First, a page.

5. Silas Redd, RB, Penn State
Well-built for a running back, Redd has a rare balance of vision and burst through the hole. He keeps his feet decisive in the hole and doesn’t dance or scatter when approaching contact. He’s able to keep his pad level low and drive through on interior runs. Not as powerful to maintain that consistently at the next level, his ability to drive through for yardage outside the A-gaps combined with the offense’s trust in him to pick up first downs should put him in the national spotlight this year. I’m hoping he’s able to get more involved in the passing game as well.
6. Le’Von Bell, RB, Michigan State
Very explosive up field on his initial burst, Bell uses his great size and bulk as a runner to get to his top speed quickly and be a decisive runner in the hole. His combination of size and balance in his jump cuts should allow him to thrive in zone blocking schemes at the next level. He also has experience as a pass catcher and is able to get subtle separation as a receiver, something that if he should improve, could make him a 2nd-3rd rounder.
7. Jared Abbrederis, WR, Wisconsin
A do-everything type of weapon for the Badgers, Abbrederis lines up at multiple receiver spots, has been asked to run a multitude of routes, and is the conference’s top returner, possibly adding his most initial value to the NFL in that area despite being around 6’1. He’s able to flip to get yardage after the catch smoothly, and has great initial vision with the ball in his hands. Has a tendency to get sloppy in routes downfield when he anticipates the opening, leading to smaller throwing windows and availability for defenders to close quicker than they should.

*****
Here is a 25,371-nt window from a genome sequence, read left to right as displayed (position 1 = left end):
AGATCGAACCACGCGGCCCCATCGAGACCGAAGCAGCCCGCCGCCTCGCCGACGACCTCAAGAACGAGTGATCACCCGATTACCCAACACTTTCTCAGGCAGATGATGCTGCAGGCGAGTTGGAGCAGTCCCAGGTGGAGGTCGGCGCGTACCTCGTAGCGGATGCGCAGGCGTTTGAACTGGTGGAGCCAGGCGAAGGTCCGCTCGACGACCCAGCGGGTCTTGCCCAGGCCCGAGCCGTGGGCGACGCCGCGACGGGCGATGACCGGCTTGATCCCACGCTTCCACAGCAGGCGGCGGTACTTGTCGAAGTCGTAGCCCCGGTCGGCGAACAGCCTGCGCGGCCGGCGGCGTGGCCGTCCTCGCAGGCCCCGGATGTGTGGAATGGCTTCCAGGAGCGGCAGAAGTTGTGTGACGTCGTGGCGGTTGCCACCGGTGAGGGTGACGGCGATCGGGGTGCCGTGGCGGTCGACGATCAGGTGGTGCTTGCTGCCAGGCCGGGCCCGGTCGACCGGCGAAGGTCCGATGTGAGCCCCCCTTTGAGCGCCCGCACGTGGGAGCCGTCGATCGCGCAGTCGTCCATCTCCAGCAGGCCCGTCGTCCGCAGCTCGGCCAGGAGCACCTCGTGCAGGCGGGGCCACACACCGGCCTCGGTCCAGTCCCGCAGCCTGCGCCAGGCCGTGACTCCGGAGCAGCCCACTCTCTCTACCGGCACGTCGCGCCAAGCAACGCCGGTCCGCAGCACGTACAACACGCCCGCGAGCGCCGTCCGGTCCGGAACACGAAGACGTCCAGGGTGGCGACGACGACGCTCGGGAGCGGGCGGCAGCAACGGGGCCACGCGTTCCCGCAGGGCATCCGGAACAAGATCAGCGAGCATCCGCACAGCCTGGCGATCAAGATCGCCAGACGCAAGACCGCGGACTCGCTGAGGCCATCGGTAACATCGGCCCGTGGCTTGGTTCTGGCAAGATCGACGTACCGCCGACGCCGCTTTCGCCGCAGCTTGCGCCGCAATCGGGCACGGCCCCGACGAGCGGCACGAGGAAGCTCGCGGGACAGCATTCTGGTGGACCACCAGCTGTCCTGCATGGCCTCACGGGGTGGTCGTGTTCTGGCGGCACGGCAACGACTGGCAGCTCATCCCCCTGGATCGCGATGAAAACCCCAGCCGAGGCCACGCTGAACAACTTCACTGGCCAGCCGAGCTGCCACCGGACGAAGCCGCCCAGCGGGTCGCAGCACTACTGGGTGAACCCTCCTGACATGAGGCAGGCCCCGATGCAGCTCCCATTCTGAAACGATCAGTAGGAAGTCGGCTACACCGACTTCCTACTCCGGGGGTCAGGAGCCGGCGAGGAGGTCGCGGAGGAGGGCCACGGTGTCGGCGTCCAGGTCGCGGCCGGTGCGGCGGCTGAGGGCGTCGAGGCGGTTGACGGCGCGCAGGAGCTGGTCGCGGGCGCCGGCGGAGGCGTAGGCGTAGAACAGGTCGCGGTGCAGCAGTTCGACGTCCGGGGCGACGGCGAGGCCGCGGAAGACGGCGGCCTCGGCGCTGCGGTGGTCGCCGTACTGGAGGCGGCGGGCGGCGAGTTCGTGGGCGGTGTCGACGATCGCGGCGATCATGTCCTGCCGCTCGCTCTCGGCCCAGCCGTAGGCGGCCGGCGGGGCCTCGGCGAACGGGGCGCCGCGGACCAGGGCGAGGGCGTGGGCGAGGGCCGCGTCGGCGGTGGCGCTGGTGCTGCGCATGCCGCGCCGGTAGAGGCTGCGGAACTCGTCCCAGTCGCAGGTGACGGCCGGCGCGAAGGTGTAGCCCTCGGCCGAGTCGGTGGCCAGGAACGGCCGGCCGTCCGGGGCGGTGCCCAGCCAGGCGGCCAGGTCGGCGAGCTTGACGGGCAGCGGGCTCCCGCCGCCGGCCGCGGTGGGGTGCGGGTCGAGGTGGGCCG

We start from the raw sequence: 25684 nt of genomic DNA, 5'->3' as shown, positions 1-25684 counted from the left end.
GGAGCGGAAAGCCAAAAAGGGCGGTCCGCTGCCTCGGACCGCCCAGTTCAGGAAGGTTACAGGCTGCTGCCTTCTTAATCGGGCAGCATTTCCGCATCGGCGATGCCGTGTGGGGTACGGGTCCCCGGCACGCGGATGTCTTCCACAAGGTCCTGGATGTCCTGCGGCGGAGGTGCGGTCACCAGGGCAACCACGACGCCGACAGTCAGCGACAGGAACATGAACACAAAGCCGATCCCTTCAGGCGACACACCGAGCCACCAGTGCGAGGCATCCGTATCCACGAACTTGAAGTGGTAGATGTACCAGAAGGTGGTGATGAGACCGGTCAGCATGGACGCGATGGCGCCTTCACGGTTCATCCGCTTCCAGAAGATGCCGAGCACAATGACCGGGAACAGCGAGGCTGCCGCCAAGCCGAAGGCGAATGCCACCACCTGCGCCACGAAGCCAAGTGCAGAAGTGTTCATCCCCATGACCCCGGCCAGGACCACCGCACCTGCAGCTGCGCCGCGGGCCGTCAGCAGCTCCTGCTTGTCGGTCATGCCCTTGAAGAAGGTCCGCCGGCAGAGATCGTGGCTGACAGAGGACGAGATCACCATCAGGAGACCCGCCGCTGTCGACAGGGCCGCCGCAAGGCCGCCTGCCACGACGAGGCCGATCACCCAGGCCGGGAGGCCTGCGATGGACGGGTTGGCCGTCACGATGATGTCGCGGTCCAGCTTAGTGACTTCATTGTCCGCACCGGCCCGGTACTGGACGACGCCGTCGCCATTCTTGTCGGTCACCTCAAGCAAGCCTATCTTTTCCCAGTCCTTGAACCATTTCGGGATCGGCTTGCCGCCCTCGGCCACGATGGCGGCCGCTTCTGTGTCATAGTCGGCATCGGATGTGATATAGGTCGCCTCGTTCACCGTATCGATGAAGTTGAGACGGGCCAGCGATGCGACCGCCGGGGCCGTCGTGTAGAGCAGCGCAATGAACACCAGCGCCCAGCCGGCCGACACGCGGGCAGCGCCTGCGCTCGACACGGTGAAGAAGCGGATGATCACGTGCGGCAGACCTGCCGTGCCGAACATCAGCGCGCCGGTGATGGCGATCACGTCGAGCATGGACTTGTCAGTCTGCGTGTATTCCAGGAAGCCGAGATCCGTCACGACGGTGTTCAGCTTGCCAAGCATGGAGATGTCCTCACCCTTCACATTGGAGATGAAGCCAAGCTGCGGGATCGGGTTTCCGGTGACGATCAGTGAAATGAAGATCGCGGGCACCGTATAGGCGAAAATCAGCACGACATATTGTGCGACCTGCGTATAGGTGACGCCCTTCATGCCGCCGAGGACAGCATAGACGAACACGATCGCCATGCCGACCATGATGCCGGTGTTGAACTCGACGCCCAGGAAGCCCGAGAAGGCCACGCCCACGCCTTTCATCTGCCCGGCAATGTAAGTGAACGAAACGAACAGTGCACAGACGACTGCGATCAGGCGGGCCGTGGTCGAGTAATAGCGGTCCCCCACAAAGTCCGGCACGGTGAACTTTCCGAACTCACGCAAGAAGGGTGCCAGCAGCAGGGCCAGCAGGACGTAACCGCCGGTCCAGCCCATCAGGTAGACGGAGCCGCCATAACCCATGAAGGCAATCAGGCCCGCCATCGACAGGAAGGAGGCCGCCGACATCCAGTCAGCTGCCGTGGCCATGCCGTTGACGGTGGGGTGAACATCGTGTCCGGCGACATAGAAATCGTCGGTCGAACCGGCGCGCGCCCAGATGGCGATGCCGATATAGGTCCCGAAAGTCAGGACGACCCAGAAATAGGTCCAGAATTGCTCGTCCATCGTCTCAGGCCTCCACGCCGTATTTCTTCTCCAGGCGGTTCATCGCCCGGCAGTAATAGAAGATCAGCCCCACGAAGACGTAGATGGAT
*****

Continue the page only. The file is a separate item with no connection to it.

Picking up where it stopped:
8. Jonathan Brown, ILB, Illinois
An explosive athlete who has quick twitch reactions as a delayed pass rusher from his linebacker position, Brown is both powerful and decisive. He’s at his best when he can rush, especially delayed on the inside because of his patience and ability to get to his top speed quickly. His coverage skills are developing, and he turns and faces with his upper half well, but he doesn’t have decisive footwork nor great hips to open up for anything more than flat coverage.
9. Chris Borland, ILB, Wisconsin
Active on the interior in pursuit, Borland shows fantastic ability to lower his shoulders and drive through contact while keeping his feet. He shows the ability to explode through contact and drive to the ball carrier, though he could get better in sorting through traffic on outside runs without an interior rushing lane. A bit undersized will hurt his long-term NFL ceiling, though, being just 5’10.
10. CJ Barnett, S, Ohio State
A solid centerfielder, Barnett is patient and consistent in coverage, decisive in his footwork and not allowing for plays to leave his range of coverage. An adequate but not overly powerful tackler, Barnett could be more consistent in his tackling technique in traffic. As a coverage safety, Barnett shows impressive ability to pick up in short and mid-area man coverage, and rarely lets double moves get vertical on him.